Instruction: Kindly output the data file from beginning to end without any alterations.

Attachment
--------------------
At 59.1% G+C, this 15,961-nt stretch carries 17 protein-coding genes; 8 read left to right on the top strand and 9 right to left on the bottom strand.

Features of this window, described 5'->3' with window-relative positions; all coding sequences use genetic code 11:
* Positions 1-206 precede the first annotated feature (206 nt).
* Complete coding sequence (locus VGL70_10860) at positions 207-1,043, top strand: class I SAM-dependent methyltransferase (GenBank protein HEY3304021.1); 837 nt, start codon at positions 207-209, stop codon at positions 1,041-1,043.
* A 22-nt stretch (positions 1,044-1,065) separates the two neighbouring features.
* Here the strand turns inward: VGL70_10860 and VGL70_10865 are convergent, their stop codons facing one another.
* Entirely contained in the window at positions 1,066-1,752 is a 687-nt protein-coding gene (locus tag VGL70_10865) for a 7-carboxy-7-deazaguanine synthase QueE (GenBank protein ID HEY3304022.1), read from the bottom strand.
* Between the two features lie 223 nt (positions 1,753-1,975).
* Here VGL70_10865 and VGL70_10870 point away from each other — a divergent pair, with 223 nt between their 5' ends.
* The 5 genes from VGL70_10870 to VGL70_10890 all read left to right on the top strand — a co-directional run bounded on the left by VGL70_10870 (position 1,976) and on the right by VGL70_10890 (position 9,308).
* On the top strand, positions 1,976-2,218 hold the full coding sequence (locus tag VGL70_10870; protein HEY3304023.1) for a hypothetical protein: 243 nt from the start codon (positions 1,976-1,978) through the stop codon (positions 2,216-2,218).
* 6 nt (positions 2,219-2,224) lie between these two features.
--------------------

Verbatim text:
At 59.1% G+C, this 15,961-nt stretch carries 17 protein-coding genes; 8 read left to right on the top strand and 9 right to left on the bottom strand.

Features of this window, described 5'->3' with window-relative positions; all coding sequences use genetic code 11:
* Positions 1-206 precede the first annotated feature (206 nt).
* Complete coding sequence (locus VGL70_10860) at positions 207-1,043, top strand: class I SAM-dependent methyltransferase (GenBank protein HEY3304021.1); 837 nt, start codon at positions 207-209, stop codon at positions 1,041-1,043.
* A 22-nt stretch (positions 1,044-1,065) separates the two neighbouring features.
* Here the strand turns inward: VGL70_10860 and VGL70_10865 are convergent, their stop codons facing one another.
* Entirely contained in the window at positions 1,066-1,752 is a 687-nt protein-coding gene (locus tag VGL70_10865) for a 7-carboxy-7-deazaguanine synthase QueE (GenBank protein ID HEY3304022.1), read from the bottom strand.
* Between the two features lie 223 nt (positions 1,753-1,975).
* Here VGL70_10865 and VGL70_10870 point away from each other — a divergent pair, with 223 nt between their 5' ends.
* The 5 genes from VGL70_10870 to VGL70_10890 all read left to right on the top strand — a co-directional run bounded on the left by VGL70_10870 (position 1,976) and on the right by VGL70_10890 (position 9,308).
* On the top strand, positions 1,976-2,218 hold the full coding sequence (locus tag VGL70_10870; protein HEY3304023.1) for a hypothetical protein: 243 nt from the start codon (positions 1,976-1,978) through the stop codon (positions 2,216-2,218).
* 6 nt (positions 2,219-2,224) lie between these two features.